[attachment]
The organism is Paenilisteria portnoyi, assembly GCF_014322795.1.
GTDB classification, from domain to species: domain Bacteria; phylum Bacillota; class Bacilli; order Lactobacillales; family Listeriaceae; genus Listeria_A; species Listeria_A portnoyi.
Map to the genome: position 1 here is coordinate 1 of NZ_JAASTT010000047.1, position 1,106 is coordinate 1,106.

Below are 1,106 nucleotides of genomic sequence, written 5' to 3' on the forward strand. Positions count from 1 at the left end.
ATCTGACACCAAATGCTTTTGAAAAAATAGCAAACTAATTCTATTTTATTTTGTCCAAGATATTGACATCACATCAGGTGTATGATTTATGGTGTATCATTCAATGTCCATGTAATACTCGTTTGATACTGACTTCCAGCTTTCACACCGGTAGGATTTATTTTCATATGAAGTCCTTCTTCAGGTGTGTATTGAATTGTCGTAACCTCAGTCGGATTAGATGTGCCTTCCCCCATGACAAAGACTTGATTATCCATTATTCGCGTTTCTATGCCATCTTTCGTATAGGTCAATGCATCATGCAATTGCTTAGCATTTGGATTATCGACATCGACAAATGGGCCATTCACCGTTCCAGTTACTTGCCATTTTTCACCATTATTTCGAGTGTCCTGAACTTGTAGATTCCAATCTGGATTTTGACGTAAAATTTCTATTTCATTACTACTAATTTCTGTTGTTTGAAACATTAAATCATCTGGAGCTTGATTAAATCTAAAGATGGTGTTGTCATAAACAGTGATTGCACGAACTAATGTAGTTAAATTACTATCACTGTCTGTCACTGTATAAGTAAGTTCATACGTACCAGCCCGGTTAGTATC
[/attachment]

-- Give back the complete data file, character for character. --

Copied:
The organism is Paenilisteria portnoyi, assembly GCF_014322795.1.
GTDB classification, from domain to species: domain Bacteria; phylum Bacillota; class Bacilli; order Lactobacillales; family Listeriaceae; genus Listeria_A; species Listeria_A portnoyi.
Map to the genome: position 1 here is coordinate 1 of NZ_JAASTT010000047.1, position 1,106 is coordinate 1,106.

Below are 1,106 nucleotides of genomic sequence, written 5' to 3' on the forward strand. Positions count from 1 at the left end.
ATCTGACACCAAATGCTTTTGAAAAAATAGCAAACTAATTCTATTTTATTTTGTCCAAGATATTGACATCACATCAGGTGTATGATTTATGGTGTATCATTCAATGTCCATGTAATACTCGTTTGATACTGACTTCCAGCTTTCACACCGGTAGGATTTATTTTCATATGAAGTCCTTCTTCAGGTGTGTATTGAATTGTCGTAACCTCAGTCGGATTAGATGTGCCTTCCCCCATGACAAAGACTTGATTATCCATTATTCGCGTTTCTATGCCATCTTTCGTATAGGTCAATGCATCATGCAATTGCTTAGCATTTGGATTATCGACATCGACAAATGGGCCATTCACCGTTCCAGTTACTTGCCATTTTTCACCATTATTTCGAGTGTCCTGAACTTGTAGATTCCAATCTGGATTTTGACGTAAAATTTCTATTTCATTACTACTAATTTCTGTTGTTTGAAACATTAAATCATCTGGAGCTTGATTAAATCTAAAGATGGTGTTGTCATAAACAGTGATTGCACGAACTAATGTAGTTAAATTACTATCACTGTCTGTCACTGTATAAGTAAGTTCATACGTACCAGCCCGGTTAGTATC